EDUARDO FERNÁNDEZ GUERRERO: Manuscript production and circulation  in the age of print: the case of the Apocalypsis Nova.
The Apocalypsis Nova, a  work describing the revelations of a Franciscan friar in Rome at the end of the  fifteenth century, became a widely popular text in the early modern period  throughout Catholic Europe. An exhaustive codicological survey of its manuscript  circulation sheds light not only on how these revelations were read over time but  also on how manuscript production evolved in pre-modern Europe.

JACOB BAXTER: A diplomat in the book world: Sir William Temple in print.
According to the lexicographer Samuel Johnson, Sir William Temple (1628-1699)  ‘was the first writer who gave cadence to English prose’. This paper will outline  the literary life and afterlife of this now largely forgotten author, with a particular  emphasis on those who published his writings, and the men and women who read  them.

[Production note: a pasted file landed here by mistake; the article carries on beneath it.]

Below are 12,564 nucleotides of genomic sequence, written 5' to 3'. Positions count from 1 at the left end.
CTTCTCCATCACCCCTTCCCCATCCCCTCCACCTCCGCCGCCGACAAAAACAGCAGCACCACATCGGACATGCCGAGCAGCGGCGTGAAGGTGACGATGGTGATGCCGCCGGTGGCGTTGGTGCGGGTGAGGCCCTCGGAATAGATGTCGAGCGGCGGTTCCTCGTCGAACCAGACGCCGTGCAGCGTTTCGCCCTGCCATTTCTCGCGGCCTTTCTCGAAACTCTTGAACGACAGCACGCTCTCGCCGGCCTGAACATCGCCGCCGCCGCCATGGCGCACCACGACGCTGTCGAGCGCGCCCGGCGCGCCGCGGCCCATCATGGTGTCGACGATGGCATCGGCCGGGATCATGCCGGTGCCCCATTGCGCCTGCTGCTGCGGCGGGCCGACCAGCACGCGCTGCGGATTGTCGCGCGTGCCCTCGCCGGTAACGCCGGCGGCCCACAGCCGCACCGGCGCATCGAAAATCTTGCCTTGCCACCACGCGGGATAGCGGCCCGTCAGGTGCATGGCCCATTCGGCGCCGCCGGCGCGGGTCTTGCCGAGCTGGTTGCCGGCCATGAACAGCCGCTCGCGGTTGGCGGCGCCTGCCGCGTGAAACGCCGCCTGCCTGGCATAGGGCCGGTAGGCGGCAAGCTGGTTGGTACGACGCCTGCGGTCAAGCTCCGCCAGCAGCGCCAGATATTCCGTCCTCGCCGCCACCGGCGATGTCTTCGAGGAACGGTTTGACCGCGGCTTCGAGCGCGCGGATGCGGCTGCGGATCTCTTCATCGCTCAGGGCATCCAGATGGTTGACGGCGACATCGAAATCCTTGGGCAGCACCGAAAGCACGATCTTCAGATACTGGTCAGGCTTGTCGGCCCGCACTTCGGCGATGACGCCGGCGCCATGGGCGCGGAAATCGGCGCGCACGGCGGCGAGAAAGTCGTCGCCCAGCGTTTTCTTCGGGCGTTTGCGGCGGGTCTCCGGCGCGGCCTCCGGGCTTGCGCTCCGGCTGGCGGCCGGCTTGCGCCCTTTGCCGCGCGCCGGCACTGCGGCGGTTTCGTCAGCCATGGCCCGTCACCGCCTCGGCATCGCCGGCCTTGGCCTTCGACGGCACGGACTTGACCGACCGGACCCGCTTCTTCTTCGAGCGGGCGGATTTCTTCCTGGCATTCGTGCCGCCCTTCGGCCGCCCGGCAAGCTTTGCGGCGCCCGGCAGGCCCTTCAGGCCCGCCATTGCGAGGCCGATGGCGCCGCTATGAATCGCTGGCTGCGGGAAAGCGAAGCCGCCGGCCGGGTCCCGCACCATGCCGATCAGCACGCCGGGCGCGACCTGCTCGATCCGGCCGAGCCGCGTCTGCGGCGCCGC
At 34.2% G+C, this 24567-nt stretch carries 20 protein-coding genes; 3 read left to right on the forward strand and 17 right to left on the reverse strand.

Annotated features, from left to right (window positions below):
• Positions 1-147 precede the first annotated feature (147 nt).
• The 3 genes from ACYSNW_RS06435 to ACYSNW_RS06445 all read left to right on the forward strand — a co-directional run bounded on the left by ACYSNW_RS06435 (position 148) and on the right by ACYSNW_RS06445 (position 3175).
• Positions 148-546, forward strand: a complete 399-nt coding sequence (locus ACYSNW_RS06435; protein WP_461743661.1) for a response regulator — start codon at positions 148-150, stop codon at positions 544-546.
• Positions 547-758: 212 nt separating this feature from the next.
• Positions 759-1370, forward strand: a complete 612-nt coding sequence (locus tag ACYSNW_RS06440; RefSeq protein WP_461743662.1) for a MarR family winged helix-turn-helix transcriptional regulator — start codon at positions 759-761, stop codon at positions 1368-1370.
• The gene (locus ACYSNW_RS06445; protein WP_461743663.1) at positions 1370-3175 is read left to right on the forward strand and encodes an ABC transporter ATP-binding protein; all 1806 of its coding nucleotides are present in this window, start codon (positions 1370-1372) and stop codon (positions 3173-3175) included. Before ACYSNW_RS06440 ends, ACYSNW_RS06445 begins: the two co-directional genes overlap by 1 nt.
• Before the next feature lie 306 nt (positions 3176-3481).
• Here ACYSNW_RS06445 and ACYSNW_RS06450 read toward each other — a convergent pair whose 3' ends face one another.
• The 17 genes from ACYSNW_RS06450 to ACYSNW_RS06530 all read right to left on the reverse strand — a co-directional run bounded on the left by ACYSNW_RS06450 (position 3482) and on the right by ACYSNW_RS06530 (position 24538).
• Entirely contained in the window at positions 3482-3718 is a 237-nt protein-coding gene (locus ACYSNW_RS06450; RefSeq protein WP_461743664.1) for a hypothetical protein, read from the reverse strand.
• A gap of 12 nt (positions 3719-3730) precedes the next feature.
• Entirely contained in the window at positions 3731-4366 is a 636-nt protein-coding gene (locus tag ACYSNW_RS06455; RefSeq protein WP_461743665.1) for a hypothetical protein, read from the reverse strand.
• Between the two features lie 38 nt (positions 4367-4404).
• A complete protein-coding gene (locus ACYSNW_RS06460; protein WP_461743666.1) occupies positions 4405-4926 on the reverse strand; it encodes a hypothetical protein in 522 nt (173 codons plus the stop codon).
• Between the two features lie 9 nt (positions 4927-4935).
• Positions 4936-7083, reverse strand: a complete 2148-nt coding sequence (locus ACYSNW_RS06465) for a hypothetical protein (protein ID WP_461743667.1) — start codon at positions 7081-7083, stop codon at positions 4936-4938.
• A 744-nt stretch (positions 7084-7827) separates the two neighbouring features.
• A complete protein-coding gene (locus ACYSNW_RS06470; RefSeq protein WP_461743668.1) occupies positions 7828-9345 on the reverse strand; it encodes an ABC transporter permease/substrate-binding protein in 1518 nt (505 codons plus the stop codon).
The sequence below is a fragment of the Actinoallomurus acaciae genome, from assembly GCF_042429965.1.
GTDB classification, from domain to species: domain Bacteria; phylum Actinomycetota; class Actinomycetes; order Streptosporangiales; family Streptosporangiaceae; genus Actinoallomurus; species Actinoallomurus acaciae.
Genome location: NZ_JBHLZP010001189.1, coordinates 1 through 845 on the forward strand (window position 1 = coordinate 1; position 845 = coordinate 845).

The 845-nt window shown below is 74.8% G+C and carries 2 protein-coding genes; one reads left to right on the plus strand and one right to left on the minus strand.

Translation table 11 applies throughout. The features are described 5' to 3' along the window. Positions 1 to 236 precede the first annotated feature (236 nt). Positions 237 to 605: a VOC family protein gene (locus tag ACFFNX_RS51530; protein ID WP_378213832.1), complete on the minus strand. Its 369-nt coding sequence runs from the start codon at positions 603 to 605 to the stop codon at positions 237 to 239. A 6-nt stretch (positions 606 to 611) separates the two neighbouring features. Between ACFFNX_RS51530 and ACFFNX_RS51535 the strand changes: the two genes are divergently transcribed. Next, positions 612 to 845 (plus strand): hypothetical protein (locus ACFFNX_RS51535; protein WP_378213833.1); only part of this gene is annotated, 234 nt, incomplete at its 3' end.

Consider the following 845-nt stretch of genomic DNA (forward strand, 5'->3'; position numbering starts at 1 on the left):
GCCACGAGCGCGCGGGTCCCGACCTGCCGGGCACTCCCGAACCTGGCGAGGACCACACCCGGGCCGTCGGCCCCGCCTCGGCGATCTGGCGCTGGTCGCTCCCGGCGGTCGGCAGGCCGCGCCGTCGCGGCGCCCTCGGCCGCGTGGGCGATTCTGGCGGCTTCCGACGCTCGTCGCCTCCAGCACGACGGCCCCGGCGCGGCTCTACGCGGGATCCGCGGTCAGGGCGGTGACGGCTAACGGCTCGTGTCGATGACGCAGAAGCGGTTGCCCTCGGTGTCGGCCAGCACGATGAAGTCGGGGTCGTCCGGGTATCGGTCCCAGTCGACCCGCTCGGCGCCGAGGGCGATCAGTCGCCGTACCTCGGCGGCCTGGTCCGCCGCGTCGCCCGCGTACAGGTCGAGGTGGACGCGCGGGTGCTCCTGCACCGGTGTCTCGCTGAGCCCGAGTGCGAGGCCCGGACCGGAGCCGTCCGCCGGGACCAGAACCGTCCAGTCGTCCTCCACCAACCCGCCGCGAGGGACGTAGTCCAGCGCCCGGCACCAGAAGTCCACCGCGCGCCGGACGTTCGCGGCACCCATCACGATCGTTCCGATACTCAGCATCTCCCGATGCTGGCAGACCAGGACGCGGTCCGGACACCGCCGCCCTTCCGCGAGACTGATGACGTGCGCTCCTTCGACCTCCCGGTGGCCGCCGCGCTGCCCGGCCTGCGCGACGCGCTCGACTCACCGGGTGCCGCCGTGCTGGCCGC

YELDA NASIFOGLU: Tracing the circulation of mathematical books in early  modern Britain through book catalogues.
This talk will address the possible  methodologies and their challenges for studying the mathematical book trade in  early modern Britain. It will also briefly introduce the ‘Catalogue of British Book  Catalogues in Print & Manuscript up to 1700’ currently under development.

Monday, 13 December 2021

ELIZABETH SAVAGE: German Renaissance woodcuts at the British Museum.
In the last ten years, art historians have begun to recognise the significance of  colour in print history—but the role of printed colour in books has been  overlooked. This lecture offers a new approach, one centred on printers, based  on a survey of the British Museum’s holdings of German prints, ephemera,  broadsides, and books printed in 1450–1600.